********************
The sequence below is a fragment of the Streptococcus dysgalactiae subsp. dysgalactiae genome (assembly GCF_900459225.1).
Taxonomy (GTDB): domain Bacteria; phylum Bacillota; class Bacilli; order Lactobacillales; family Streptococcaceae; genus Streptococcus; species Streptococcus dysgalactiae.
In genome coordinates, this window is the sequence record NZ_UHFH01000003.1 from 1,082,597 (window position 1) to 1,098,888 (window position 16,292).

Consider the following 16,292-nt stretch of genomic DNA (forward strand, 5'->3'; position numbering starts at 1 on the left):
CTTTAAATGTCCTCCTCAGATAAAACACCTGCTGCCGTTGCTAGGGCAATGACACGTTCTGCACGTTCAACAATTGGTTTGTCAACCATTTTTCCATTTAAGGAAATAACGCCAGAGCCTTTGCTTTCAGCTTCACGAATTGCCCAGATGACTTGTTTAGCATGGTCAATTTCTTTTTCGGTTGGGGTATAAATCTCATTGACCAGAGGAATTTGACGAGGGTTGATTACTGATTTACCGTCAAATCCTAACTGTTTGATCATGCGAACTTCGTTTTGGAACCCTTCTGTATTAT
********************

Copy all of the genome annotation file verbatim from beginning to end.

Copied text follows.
The sequence below is a fragment of the Streptococcus dysgalactiae subsp. dysgalactiae genome (assembly GCF_900459225.1).
Taxonomy (GTDB): domain Bacteria; phylum Bacillota; class Bacilli; order Lactobacillales; family Streptococcaceae; genus Streptococcus; species Streptococcus dysgalactiae.
In genome coordinates, this window is the sequence record NZ_UHFH01000003.1 from 1,082,597 (window position 1) to 1,098,888 (window position 16,292).

Consider the following 16,292-nt stretch of genomic DNA (forward strand, 5'->3'; position numbering starts at 1 on the left):
CTTTAAATGTCCTCCTCAGATAAAACACCTGCTGCCGTTGCTAGGGCAATGACACGTTCTGCACGTTCAACAATTGGTTTGTCAACCATTTTTCCATTTAAGGAAATAACGCCAGAGCCTTTGCTTTCAGCTTCACGAATTGCCCAGATGACTTGTTTAGCATGGTCAATTTCTTTTTCGGTTGGGGTATAAATCTCATTGACCAGAGGAATTTGACGAGGGTTGATTACTGATTTACCGTCAAATCCTAACTGTTTGATCATGCGAACTTCGTTTTGGAACCCTTCTGTATTAT